With differences in adipocyte color and expression level of UCP1 in PVAT, its effect on arterial vasculature remain to be the topic of recent studies. Its activity as an endocrine and paracrine organ has been established as it produces many substances that influence the underlying vascular smooth muscle cells (VSMCs) in major arteries. PVAT, along with the endothelium, are the pathways that modulate the vascular tone, which can have detrimental effects on vascular efficiency in pathological conditions. The adipose tissue within the PVAT secretes biologically active molecules that can be classified into adipokines such as adiponectin, leptin, resistin, and visfatin; cytokines such as tumor necrosis factor-α (TNF-α) and interleukins; and nitric oxide (NO) and hydrogen sulfide (H2S), which both identify as gaseous molecules that play critical role in initiating relaxation in the VSMCs. PVAT is a source of reactive oxygen species like superoxide and hydrogen peroxide (H2O2), which play pivotal roles in contraction and relaxation of VSMCs respectively [1] [3] [7].

Categorically, some of the released molecules can have either contractile or anticontractile effects. Adiponectin, H2S, and angiotensin 1 - 7 have been suggested to be relaxing factors that activate calcium-dependent (KCa) potassium channels in VSMCs, which causes relaxation [5]. Typically, there are two mechanisms through which the PVAT exerts its anti-contractile effects. The endothelium-dependent relaxation, which activates endothelial nitric oxide synthase (eNOS) to synthesize NO that ultimately causes opening of KCa channels by stimulating soluble guanylyl cyclase (sGC) to produce cyclic guanosine monophosphate (cGMP), and the endothelium-independent relaxation that involves the production of H2O2, which either activates eNOS or directly causes relaxation through hyperpolarization of KCa channels [5] [8] [9]. Either way, the NO and H2O2 are critical in transforming relaxation signals to actual vasodilation, but the molecular process that leads to their activation by adipokines and other PVAT-derived substances remain elusive.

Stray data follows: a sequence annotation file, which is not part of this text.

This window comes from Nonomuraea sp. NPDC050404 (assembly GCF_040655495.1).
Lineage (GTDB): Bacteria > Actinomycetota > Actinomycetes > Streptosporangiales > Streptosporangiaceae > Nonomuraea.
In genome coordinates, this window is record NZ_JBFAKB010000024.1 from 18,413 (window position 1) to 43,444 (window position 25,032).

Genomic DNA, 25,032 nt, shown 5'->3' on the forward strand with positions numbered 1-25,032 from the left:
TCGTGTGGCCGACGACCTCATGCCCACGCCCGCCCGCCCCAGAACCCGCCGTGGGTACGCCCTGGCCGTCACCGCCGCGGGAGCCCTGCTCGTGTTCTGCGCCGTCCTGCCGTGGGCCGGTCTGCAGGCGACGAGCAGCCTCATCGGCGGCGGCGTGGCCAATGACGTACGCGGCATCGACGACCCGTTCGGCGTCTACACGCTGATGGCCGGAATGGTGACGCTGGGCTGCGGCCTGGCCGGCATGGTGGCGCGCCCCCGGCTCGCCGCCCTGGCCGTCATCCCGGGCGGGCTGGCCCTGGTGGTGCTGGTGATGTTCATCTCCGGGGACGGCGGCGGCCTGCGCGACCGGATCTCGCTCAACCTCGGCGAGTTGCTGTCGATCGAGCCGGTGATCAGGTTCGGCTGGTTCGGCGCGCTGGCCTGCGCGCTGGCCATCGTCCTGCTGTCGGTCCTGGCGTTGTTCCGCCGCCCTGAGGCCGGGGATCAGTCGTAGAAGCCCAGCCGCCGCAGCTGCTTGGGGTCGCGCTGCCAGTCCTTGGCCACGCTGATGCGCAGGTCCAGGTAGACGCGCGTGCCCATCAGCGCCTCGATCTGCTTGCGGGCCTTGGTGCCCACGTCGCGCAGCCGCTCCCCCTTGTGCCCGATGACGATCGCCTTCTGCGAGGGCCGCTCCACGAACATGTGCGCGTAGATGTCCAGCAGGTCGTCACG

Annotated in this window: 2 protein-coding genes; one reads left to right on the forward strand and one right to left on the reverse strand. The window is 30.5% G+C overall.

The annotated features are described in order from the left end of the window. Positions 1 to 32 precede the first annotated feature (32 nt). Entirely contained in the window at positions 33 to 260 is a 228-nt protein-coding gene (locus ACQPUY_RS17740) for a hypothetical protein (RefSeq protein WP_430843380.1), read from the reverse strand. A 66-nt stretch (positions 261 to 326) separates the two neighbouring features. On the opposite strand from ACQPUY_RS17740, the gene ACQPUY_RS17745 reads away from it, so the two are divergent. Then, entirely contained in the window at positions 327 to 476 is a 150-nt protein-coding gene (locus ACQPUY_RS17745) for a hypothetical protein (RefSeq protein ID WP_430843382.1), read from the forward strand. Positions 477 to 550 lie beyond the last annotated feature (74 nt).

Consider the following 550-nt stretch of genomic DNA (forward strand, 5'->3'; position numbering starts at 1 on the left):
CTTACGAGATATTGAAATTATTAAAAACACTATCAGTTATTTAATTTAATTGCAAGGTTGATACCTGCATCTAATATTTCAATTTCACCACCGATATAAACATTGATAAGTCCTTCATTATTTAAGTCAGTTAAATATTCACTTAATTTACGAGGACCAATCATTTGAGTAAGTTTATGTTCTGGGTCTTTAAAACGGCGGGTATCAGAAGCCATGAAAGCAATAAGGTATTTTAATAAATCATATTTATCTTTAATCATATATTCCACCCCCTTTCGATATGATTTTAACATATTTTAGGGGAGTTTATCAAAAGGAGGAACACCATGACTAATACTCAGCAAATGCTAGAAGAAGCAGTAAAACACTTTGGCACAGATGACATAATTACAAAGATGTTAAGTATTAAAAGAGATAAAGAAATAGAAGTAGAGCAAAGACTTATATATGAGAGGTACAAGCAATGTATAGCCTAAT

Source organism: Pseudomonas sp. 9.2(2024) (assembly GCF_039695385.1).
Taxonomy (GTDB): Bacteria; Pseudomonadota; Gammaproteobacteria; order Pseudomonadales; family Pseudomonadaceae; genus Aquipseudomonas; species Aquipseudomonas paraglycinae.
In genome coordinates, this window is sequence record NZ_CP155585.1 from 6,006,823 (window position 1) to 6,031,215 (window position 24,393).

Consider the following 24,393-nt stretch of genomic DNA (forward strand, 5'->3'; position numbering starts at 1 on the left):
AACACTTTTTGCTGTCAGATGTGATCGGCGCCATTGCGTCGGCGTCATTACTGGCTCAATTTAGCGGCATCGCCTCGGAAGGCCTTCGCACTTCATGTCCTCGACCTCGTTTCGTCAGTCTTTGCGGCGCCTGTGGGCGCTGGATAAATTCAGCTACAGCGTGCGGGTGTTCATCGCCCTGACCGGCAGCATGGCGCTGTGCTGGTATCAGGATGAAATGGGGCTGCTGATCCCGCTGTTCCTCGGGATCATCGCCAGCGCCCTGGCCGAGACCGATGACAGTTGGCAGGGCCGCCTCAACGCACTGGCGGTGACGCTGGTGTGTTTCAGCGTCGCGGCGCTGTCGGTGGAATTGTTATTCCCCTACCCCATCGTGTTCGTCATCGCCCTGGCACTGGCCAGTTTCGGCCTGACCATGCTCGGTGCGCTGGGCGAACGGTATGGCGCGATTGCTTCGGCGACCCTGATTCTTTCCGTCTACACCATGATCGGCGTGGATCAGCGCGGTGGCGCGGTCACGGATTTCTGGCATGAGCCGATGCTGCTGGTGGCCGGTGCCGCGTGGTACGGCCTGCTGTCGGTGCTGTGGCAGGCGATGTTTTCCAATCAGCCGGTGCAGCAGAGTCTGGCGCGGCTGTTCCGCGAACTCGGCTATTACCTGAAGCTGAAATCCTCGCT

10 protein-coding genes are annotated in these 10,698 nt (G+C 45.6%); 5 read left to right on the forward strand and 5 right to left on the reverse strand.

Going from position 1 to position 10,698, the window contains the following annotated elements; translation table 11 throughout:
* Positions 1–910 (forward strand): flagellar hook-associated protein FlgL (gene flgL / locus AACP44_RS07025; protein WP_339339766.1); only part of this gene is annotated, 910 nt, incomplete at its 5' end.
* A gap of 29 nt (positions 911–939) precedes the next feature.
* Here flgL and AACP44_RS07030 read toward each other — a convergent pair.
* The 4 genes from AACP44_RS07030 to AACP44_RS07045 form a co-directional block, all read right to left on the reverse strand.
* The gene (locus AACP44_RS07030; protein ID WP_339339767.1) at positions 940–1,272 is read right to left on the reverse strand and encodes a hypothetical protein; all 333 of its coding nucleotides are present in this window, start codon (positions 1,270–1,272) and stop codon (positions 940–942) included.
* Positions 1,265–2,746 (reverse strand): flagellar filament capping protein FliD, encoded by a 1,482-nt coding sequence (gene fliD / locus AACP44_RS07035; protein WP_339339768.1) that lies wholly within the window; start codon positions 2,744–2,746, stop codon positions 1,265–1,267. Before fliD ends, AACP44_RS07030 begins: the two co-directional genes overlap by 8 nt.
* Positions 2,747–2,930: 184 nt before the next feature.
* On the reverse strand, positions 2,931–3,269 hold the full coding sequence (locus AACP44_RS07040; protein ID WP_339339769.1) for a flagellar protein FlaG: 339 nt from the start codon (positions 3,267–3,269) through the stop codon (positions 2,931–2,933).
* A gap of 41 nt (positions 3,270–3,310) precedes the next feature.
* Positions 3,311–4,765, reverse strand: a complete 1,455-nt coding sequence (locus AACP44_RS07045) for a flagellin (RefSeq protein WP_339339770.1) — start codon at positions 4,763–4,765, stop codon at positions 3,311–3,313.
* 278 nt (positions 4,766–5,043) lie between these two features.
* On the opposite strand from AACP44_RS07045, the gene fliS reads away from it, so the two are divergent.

One proposed pathway which acquired the attention of many of the studies concerned with vascular molecular interactions is the activation of adenosine monophosphate-activated protein kinase (AMPK) by different PVAT-derived relaxing factors like adiponectin [4]. In a recent study, it was hypothesized that AMPK activates eNOS by phosphorylation. Aortic PVAT-containing rings from AMPK knock-out (KO) mice were compared with the wild type (WT) in terms of response to contractile and relaxant agents. In the KO mice, the contraction response to U46619 was significantly higher than in WT mice; moreover, rings from KO mice had reduced relaxation in response to cromakalim; therefore the reduced anti-contractile effects of PVAT are attributed to the diminished content of AMPK, which in WT mice is activated by phosphorylation due to adiponectin secretion by PVAT [1] [8]. Because of the apparent importance of AMPK in our investigation, we have studied the effect of 5-Aminoimidazole-4-carboxamide-1-β-D-ribofuranoside (AICAR), an AMPK activator, on the production of NO from PVAT taken from subclavian and iliac arteries of rabbits.